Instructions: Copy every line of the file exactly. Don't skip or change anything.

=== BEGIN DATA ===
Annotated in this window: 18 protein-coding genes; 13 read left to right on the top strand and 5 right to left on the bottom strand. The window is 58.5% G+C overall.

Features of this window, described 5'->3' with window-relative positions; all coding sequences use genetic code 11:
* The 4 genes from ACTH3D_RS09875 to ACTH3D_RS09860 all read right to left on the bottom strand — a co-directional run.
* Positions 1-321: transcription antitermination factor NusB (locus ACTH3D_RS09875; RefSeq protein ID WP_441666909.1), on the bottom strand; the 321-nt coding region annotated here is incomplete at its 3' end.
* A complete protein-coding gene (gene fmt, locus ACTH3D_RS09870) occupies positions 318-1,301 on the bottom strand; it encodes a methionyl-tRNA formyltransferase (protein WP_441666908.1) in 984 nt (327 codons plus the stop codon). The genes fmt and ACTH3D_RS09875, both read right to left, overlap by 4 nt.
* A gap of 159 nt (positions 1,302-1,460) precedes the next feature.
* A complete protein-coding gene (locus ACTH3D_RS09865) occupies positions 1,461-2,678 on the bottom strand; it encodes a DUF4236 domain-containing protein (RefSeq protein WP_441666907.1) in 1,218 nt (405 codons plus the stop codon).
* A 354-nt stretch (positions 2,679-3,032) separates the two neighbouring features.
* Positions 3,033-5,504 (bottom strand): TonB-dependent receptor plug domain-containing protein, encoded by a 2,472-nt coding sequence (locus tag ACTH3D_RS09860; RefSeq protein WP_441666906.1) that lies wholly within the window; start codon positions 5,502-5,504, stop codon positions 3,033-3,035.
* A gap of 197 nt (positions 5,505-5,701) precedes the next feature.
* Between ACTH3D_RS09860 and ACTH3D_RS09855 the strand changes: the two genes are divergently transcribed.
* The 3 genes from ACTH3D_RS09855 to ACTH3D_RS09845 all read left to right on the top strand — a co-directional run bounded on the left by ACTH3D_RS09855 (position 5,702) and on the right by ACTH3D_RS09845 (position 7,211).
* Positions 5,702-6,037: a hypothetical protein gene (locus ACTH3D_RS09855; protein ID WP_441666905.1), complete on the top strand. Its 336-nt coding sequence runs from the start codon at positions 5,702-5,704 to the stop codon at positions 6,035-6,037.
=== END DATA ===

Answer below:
Annotated in this window: 18 protein-coding genes; 13 read left to right on the top strand and 5 right to left on the bottom strand. The window is 58.5% G+C overall.

Features of this window, described 5'->3' with window-relative positions; all coding sequences use genetic code 11:
* The 4 genes from ACTH3D_RS09875 to ACTH3D_RS09860 all read right to left on the bottom strand — a co-directional run.
* Positions 1-321: transcription antitermination factor NusB (locus ACTH3D_RS09875; RefSeq protein ID WP_441666909.1), on the bottom strand; the 321-nt coding region annotated here is incomplete at its 3' end.
* A complete protein-coding gene (gene fmt, locus ACTH3D_RS09870) occupies positions 318-1,301 on the bottom strand; it encodes a methionyl-tRNA formyltransferase (protein WP_441666908.1) in 984 nt (327 codons plus the stop codon). The genes fmt and ACTH3D_RS09875, both read right to left, overlap by 4 nt.
* A gap of 159 nt (positions 1,302-1,460) precedes the next feature.
* A complete protein-coding gene (locus ACTH3D_RS09865) occupies positions 1,461-2,678 on the bottom strand; it encodes a DUF4236 domain-containing protein (RefSeq protein WP_441666907.1) in 1,218 nt (405 codons plus the stop codon).
* A 354-nt stretch (positions 2,679-3,032) separates the two neighbouring features.
* Positions 3,033-5,504 (bottom strand): TonB-dependent receptor plug domain-containing protein, encoded by a 2,472-nt coding sequence (locus tag ACTH3D_RS09860; RefSeq protein WP_441666906.1) that lies wholly within the window; start codon positions 5,502-5,504, stop codon positions 3,033-3,035.
* A gap of 197 nt (positions 5,505-5,701) precedes the next feature.
* Between ACTH3D_RS09860 and ACTH3D_RS09855 the strand changes: the two genes are divergently transcribed.
* The 3 genes from ACTH3D_RS09855 to ACTH3D_RS09845 all read left to right on the top strand — a co-directional run bounded on the left by ACTH3D_RS09855 (position 5,702) and on the right by ACTH3D_RS09845 (position 7,211).
* Positions 5,702-6,037: a hypothetical protein gene (locus ACTH3D_RS09855; protein ID WP_441666905.1), complete on the top strand. Its 336-nt coding sequence runs from the start codon at positions 5,702-5,704 to the stop codon at positions 6,035-6,037.